The veterinary schools have traditionally been blamed for this situation through inappropriate student selection, training and /or skills acquisition. I am now going to add a further controversy by saying, don’t blame the Vet Schools. They are taking advice from the Veterinary Schools Accreditation Committee (VSAC). 

Most veterinarians would never have heard of this committee, but it comprises five to six members who visit every Australian Veterinary School about every five years and assess what is being taught, how it is managed, and the quality of graduate being produced. During the twentieth Century it also advised the Schools of the requirements of the veterinary profession for graduates who were satisfying the needs of the client! 

Let us think about that for a minute. Did I just suggest that the profession should think about what the client needs? It is one thing for a committee to look after the requirements of the profession, but should it also be looking outside of that box? Well yes, I think it should. If there is a demonstrated decline in the mental health of the profession. The AVA is providing solutions to existing problems but not advocating for resolving the causes. Someone else must step up and advise at a very high level what needs to be done to resolve the problems. My argument is that the logical body to do that is the VSAC. They should have members who have a close relationship with government departments, Universities, and different sorts of private practices so they can advise from an experts’ viewpoint what the clients require from the veterinary profession.

Currently there are two business models commonly utilised. The clothing retail industry sells current fashion at thousands of percent mark-up initially, and as time passes, discounts the items at lower and lower prices. The food market sells at much lower margins (10-20 per cent) but turns over the same items many times a year to generate 200 per cent profit based on low margin, high turnover business model. This is the model used by the drug wholesale industry. (I managed Westralian Drug Co. for a couple of years) The question I pose is, what is best for the retail veterinary industry? Currently it is operating a high margin, low turnover, which is different from that used in previous centuries. In the twentieth century we worked long hours, saw lots of patients, did not charge very much, but still managed to retire comfortably. Some practice owners even became very wealthy. There are today some owners and corporates still generating large amounts, but it is coming at great cost to the individual veterinarian and the profession. We used to rate 3-4th among the respected professions. We now rank much lower because of our billing policies.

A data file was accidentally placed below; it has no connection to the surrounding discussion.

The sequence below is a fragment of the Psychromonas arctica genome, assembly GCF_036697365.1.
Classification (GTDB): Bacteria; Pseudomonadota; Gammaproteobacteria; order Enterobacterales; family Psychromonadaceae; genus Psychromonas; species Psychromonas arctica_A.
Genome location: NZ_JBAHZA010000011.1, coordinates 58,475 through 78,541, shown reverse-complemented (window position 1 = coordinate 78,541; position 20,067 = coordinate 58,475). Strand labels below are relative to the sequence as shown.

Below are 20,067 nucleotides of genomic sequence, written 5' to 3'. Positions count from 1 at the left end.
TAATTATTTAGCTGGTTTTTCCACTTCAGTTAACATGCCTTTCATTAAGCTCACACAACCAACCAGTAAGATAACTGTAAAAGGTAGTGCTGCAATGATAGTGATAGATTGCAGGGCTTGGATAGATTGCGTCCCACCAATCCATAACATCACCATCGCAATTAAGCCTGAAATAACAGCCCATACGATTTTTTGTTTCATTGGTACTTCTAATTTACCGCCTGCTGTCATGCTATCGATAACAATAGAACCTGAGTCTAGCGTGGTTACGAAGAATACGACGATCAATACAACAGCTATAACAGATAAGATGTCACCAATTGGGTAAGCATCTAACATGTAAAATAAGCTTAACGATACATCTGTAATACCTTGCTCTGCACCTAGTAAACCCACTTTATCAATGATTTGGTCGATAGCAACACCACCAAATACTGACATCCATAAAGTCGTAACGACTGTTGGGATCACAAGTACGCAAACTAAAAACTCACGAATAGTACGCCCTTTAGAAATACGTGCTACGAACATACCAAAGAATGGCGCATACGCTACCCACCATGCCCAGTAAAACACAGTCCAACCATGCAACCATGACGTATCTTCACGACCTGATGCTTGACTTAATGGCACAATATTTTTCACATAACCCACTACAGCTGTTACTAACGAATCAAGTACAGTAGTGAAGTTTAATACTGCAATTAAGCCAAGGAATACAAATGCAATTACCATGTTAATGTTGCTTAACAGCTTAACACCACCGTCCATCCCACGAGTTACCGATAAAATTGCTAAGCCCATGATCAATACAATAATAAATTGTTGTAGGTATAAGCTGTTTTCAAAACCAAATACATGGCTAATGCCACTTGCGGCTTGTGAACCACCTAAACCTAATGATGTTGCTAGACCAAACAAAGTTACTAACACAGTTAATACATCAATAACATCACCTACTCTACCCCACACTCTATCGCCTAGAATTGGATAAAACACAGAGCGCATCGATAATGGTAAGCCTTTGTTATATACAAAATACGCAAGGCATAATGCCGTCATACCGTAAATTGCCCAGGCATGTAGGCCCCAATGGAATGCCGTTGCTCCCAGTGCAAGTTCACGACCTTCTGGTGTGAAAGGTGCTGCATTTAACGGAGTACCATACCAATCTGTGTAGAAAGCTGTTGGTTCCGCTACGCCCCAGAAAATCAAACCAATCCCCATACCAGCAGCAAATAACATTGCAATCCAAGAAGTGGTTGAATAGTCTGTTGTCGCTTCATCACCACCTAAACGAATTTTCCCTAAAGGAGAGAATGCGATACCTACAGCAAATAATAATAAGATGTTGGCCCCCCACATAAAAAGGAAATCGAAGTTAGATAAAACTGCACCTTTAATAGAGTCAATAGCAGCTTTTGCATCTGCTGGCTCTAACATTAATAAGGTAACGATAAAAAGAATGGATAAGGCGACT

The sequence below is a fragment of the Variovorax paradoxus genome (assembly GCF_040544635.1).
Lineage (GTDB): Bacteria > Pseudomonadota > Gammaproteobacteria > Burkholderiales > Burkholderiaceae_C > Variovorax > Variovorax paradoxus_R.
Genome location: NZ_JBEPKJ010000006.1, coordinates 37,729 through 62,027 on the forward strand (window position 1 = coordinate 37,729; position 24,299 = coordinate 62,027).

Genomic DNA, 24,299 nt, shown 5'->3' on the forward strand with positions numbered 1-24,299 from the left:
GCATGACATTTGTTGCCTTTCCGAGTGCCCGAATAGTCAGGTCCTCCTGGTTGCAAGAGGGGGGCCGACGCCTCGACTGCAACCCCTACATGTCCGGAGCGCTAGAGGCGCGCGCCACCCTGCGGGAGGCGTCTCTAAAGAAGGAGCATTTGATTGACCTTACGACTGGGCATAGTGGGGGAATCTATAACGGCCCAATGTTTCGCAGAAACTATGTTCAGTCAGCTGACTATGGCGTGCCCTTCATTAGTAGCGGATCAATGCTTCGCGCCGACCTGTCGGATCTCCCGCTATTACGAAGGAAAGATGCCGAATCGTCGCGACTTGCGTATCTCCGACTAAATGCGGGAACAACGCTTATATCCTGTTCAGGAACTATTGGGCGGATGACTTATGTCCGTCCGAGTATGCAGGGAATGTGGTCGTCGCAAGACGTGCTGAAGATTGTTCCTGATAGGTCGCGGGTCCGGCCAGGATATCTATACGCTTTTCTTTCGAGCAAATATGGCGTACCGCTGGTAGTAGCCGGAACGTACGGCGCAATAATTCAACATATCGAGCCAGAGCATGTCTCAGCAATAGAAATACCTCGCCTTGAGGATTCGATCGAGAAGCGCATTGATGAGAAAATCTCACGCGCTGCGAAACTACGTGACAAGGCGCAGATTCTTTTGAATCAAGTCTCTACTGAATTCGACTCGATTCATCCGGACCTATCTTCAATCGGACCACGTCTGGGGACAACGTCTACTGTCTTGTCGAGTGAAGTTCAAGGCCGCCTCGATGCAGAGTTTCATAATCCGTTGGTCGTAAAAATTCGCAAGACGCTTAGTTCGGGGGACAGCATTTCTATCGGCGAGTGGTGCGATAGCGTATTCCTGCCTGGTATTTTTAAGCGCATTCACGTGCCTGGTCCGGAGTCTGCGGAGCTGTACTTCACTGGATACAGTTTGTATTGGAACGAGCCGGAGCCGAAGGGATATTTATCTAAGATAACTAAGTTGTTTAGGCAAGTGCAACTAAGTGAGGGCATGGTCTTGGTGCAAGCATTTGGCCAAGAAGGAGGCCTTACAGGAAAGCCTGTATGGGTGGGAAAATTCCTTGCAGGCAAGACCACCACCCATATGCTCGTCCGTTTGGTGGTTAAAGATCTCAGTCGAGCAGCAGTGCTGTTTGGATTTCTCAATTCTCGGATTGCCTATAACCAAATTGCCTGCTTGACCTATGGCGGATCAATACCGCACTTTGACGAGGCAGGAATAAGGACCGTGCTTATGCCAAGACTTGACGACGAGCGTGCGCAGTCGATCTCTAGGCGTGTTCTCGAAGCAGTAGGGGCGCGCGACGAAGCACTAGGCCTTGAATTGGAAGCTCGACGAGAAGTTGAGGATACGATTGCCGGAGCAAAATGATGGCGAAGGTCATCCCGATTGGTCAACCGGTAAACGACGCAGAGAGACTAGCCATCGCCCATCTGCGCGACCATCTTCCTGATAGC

It is my belief we should be asking the clients what their needs are and implementing their requirements if we are to solve our own problems in servicing those clients.

We then need to develop sufficient skills to fulfill those needs at a price the clients can afford.

Tim Mather BVSc GAICD graduated from Queensland Vet school and has a Diploma from Australian Institute of Company Directors. He is currently working with Skills Australia on Vocational Education and Training on the Industry Reference Committee and CSIRO in Animal Ethics. Over the years he has worked on all domestic species in over fifty practices in Australia and UK. Now semi-retired he is an OTV for Thoroughbred, Harness and Greyhound industries and works with AVA on Policy Council for Greyhounds, Sporting and Working dogs SIG. In between gigs he enjoys desert trekking, bushwalking, swimming and contract bridge.